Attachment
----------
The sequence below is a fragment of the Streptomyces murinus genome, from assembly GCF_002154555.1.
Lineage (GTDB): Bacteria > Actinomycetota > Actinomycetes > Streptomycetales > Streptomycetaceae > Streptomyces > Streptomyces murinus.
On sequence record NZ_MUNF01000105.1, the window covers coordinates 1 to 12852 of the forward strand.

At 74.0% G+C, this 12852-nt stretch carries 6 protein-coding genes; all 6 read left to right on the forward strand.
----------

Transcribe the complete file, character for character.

The sequence below is a fragment of the Streptomyces murinus genome, from assembly GCF_002154555.1.
Lineage (GTDB): Bacteria > Actinomycetota > Actinomycetes > Streptomycetales > Streptomycetaceae > Streptomyces > Streptomyces murinus.
On sequence record NZ_MUNF01000105.1, the window covers coordinates 1 to 12852 of the forward strand.

At 74.0% G+C, this 12852-nt stretch carries 6 protein-coding genes; all 6 read left to right on the forward strand.